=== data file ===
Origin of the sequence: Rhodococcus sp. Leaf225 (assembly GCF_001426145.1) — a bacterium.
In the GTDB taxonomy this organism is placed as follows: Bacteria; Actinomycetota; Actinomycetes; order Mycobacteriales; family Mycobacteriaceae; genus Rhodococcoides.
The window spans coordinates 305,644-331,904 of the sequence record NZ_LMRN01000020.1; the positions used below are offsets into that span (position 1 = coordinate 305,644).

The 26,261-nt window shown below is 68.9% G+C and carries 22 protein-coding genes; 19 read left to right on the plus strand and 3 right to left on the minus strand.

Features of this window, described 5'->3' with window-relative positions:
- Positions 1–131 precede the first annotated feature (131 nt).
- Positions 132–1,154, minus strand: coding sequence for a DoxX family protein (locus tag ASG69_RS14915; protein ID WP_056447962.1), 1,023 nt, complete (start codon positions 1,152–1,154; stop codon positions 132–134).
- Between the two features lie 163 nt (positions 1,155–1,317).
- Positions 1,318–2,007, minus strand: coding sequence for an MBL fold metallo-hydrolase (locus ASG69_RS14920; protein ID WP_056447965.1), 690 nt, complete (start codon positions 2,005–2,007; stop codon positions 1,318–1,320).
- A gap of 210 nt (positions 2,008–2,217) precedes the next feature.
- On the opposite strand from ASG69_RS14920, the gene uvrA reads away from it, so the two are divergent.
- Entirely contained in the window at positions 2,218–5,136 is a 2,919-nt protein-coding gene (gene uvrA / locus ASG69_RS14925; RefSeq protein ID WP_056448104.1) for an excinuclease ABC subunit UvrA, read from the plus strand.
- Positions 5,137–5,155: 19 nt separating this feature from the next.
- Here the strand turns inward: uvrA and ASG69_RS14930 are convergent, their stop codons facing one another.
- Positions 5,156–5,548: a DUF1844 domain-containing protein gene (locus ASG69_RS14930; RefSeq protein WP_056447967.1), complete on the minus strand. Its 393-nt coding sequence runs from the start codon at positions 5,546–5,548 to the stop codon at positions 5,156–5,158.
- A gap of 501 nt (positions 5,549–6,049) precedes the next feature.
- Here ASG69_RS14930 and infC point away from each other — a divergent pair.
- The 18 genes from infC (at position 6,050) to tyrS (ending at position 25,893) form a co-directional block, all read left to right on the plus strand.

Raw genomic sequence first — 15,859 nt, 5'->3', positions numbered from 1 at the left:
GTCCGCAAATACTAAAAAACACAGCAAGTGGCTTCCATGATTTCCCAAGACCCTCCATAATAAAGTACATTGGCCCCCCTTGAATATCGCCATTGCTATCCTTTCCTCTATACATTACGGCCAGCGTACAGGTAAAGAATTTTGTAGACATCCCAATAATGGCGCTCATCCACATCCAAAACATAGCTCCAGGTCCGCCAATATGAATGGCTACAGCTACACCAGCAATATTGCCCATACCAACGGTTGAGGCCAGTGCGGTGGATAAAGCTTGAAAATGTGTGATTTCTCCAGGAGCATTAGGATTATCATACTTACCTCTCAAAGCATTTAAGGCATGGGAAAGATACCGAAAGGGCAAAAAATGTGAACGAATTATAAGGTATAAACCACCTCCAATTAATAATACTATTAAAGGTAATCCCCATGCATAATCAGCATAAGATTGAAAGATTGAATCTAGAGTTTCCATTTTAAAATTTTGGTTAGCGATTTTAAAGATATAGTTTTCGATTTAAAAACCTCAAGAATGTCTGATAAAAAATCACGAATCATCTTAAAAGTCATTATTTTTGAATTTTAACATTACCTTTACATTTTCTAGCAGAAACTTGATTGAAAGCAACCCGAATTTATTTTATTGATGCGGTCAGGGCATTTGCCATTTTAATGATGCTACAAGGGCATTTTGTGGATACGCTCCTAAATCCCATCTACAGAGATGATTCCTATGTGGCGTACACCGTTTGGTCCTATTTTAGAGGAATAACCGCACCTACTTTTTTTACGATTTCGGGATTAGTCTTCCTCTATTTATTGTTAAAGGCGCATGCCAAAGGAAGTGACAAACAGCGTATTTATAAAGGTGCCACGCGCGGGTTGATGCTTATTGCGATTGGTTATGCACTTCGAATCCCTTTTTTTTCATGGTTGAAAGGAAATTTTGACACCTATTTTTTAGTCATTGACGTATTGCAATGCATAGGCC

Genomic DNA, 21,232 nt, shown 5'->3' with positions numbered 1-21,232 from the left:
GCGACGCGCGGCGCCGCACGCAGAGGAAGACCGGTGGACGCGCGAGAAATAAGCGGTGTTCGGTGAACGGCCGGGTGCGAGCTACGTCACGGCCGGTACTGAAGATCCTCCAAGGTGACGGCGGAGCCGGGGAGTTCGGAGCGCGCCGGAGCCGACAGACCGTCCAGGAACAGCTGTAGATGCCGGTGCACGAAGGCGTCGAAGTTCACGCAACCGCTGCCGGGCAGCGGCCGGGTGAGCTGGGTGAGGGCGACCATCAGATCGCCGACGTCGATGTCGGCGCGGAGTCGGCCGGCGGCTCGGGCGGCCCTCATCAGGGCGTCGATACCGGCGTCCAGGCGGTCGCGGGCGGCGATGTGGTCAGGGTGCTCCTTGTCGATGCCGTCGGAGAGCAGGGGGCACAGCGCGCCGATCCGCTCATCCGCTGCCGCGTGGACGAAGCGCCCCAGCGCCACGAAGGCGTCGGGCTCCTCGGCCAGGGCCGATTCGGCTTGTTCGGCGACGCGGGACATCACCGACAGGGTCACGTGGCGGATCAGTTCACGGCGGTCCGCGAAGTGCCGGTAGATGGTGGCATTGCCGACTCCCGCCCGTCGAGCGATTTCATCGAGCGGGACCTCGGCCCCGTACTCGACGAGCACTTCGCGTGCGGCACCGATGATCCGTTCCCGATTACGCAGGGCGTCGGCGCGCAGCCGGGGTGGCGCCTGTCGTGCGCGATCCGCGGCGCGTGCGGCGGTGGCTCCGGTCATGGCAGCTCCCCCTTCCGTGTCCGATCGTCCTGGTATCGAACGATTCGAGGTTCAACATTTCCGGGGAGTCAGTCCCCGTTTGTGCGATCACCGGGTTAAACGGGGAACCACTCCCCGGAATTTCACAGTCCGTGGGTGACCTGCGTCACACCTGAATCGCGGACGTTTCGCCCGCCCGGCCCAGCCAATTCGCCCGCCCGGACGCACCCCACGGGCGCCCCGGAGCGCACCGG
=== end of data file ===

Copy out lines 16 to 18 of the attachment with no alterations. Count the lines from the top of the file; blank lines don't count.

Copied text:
- A gap of 501 nt (positions 5,549–6,049) precedes the next feature.
- Here ASG69_RS14930 and infC point away from each other — a divergent pair.
- The 18 genes from infC (at position 6,050) to tyrS (ending at position 25,893) form a co-directional block, all read left to right on the plus strand.